The Incomparable

Source: The Hitavada      Date: 18 Aug 2018 10:53:47


 “May you live a hundred years. We were just remembering you”, said a swayamsevak (volunteer) of Rashtriya Swayamsevak Sangh (RSS), to another swayamsevak who arrived that very moment.

“In the West, they say, ‘Take the name of the Devil, and there he is’. This is the difference -- between the Indian idea of life, and the western way of thinking”, pointed Atal Behari Vajpayee, then a leader of the Jan Sangh, at a public occasion in Nagpur in the early 1970s.

CONSCIOUS that he was engaged in a great process of building and shaping an organisation based on Indian ethos, Atal Behari Vajpayee, then one of the leading lights of the Jan Sangh (the earlier avtar of the Bharatiya Janata Party - BJP) never missed a chance to emphasise the Indian values. There, when people were gathering for a public function in Nagpur, he did not miss the chance to assert how the Indian idea of life talked of granting a hundred-year life-span to everybody, and how, in contrast, the westerners likened the man in discussion to Devil. Naturally, the people around smiled in agreement, and noted in their minds what their leader wished to communicate in essence.

“The leader has to be motivated, thus, to pick up opportunity to stress the right point. This is the essence of the teaching in the RSS. We are constantly expected to remind ourselves and others that the Indian way of thinking is based on sound values and human virtues, on immortality of human soul, of the awareness of the long history and tradition of India, and how it can enrich the global thought”, Mr. Vajpayee had said in an impromptu and informal interaction with a few swayamsevaks. Conversations with him were often lively, full of laughter that stemmed from humour out of various incongruities of life which Mr. Vajpayee never missed pointing out.

“The leader is a leader all the time, even when he is resting, even when he is eating his meal, even when he is alone and there is no one around. He has to be alert -- to the cause of team-building. In the leadership role, there is no respite from responsibility. Everybody looks to you. Everybody reads you all the time. Everybody learns from you even when you are not conscious,” he had said to swayamsevaks who gravitated towards him when they realised that he had a few spare moments. There were a few others, too, who were political workers. And each of them felt mesmerised by Mr. Vajpayee’s personality, his easy manner, his openness of mind, his willingness to communicate with all. Quintessentially, he was a man of the masses -- with an innate capability to create a cocoon of internal silence within. He would appear to drift somewhere else even when he was in the midst of people.

Perhaps, a poem was being born in those moments, a political activist who worked closely with Mr. Vajpayee, had said to a couple of curious journalists in Gwalior during an election campaign.  “Atalji, when is a poem born in your mind? Do you become conscious of that process? Do you sit tight when words flood into your mind, perhaps indicating the birth of a poem”, a young reporter asked.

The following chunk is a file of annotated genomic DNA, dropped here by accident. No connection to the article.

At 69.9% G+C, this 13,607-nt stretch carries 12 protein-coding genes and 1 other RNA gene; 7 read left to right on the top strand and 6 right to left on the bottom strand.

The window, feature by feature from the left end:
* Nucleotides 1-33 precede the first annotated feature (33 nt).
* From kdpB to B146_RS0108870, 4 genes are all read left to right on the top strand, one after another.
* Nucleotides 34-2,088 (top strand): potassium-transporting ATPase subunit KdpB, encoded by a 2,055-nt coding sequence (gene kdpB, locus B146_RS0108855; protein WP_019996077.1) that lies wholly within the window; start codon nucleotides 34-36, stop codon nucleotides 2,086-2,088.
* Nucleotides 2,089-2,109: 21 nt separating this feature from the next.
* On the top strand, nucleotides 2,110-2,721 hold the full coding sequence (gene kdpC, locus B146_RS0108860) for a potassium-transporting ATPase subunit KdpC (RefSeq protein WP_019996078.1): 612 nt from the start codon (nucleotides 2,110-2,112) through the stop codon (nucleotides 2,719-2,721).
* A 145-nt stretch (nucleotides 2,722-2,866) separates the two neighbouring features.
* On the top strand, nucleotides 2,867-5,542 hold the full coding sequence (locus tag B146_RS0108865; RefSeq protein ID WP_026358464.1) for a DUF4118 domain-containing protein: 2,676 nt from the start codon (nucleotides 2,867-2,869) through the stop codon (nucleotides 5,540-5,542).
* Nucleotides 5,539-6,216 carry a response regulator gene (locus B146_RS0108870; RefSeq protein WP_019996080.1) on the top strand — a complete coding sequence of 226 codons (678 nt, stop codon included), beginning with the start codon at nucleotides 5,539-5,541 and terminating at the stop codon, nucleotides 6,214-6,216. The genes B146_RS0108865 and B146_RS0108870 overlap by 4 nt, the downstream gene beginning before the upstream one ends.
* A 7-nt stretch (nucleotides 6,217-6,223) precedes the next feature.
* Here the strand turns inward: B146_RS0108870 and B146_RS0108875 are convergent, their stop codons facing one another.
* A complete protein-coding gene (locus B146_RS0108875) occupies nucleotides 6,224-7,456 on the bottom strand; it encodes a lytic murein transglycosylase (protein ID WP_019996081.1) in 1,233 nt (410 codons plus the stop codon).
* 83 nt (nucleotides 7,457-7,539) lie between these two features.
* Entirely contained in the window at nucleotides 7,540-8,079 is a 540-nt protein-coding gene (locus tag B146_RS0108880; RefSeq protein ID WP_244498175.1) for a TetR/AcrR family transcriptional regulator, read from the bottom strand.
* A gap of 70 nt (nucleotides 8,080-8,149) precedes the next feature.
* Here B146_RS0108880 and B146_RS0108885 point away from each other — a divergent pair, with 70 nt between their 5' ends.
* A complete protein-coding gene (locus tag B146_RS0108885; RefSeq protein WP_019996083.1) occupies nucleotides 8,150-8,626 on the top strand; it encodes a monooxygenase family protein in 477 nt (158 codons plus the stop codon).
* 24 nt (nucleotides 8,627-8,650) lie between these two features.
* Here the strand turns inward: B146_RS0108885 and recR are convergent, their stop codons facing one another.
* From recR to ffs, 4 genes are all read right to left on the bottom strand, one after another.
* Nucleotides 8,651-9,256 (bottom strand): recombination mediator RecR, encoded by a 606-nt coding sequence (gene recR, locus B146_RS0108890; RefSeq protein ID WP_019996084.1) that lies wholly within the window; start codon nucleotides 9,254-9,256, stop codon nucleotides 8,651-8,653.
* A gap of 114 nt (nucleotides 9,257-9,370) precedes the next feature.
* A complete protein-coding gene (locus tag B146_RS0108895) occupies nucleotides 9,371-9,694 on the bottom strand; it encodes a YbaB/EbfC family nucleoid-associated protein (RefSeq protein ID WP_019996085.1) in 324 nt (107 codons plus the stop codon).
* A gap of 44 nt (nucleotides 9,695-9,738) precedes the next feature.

Mr. Vajpayee just smiled, indulged in a slow blinking of his eyes, and then said, “Haa aur naa.” (Yes and no.). That enigmatic answer was typical of Mr. Vajpayee. He let the young man to find the answer for himself, ponder over the process. That was his way of an enriching communication.  On another occasion, however, Mr. Vajpayee was freer in expression. He said, in effect, a poem was not words; it was emotion. It sprang from deep within. It may have a trigger from outside, but the thought operates deep within, and then takes the shape of words. The poem is born, the poem is formed, in this manner.

That free-wheeling conversation, also, was part of Mr. Vajpayee’s effort to communicate a sound thought, a good idea, to a youngster in whom he pinned the hope of future. As an organisation-builder, Mr. Vajpayee often sought such conversations and let people around him know the creative potential each one had. Many of his poems, many of his speeches, many of his humorous expressions were aimed at making an appropriate sanskaar on every possible mind, young or old.

A senior Intelligence officer who was assigned to shadow Mr. Vajpayee during a difficult political period in the mid-1980s, felt rather elated to know how the leader under his scan dreamt and thought and acted and motivated people around him. “I did my job as dispassionately as possible. But I could not help being impressed by him. By that token, I was not the right person to shadow him. For, he had already won me over,” the Intelligence Officer said years later.

Such was the magnetism of the personality of Mr. Atal Behari Vajpayee, such was his charisma. Individually or collectively, people fell for him, beyond politics, beyond ideologies, beyond difference of opinion. As the nation bids him farewell, as tears roll down the faces of countless lakhs of people, various facets of his personality rush up in one’s mind. In that condition, one feels humbled by those nuances that shaped the personality of Mr. Atal Behari Vajpayee the poet who turned politician and an organisation-builder a nation-builder.

There would never be anybody like him. There may be poets among politicians. But there would never be an Atal Behari Vajpayee among them, simply because he was born unique. Actually, everybody is supposed to be unique. Yet, Mr. Vajpayee’s uniqueness was altogether different. For, in him, all of us saw a human soul all the time making effort to liberate his self from the definable, physical being.
Three cheers to him.